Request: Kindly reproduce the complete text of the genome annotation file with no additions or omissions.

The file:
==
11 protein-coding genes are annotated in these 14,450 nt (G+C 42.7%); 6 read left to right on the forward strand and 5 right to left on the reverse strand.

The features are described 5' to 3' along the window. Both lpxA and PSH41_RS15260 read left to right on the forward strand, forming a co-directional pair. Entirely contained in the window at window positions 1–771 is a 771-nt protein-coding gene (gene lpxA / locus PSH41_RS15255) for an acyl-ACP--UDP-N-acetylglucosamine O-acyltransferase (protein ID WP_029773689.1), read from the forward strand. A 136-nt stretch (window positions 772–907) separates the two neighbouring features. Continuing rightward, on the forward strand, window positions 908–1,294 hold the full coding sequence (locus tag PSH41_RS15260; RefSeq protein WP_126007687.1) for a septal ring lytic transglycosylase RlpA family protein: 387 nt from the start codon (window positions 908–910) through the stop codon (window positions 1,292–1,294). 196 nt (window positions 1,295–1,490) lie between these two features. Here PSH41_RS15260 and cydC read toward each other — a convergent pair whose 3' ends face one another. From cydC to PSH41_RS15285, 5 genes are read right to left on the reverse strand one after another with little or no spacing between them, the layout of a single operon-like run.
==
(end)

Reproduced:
11 protein-coding genes are annotated in these 14,450 nt (G+C 42.7%); 6 read left to right on the forward strand and 5 right to left on the reverse strand.

The features are described 5' to 3' along the window. Both lpxA and PSH41_RS15260 read left to right on the forward strand, forming a co-directional pair. Entirely contained in the window at window positions 1–771 is a 771-nt protein-coding gene (gene lpxA / locus PSH41_RS15255) for an acyl-ACP--UDP-N-acetylglucosamine O-acyltransferase (protein ID WP_029773689.1), read from the forward strand. A 136-nt stretch (window positions 772–907) separates the two neighbouring features. Continuing rightward, on the forward strand, window positions 908–1,294 hold the full coding sequence (locus tag PSH41_RS15260; RefSeq protein WP_126007687.1) for a septal ring lytic transglycosylase RlpA family protein: 387 nt from the start codon (window positions 908–910) through the stop codon (window positions 1,292–1,294). 196 nt (window positions 1,295–1,490) lie between these two features. Here PSH41_RS15260 and cydC read toward each other — a convergent pair whose 3' ends face one another. From cydC to PSH41_RS15285, 5 genes are read right to left on the reverse strand one after another with little or no spacing between them, the layout of a single operon-like run.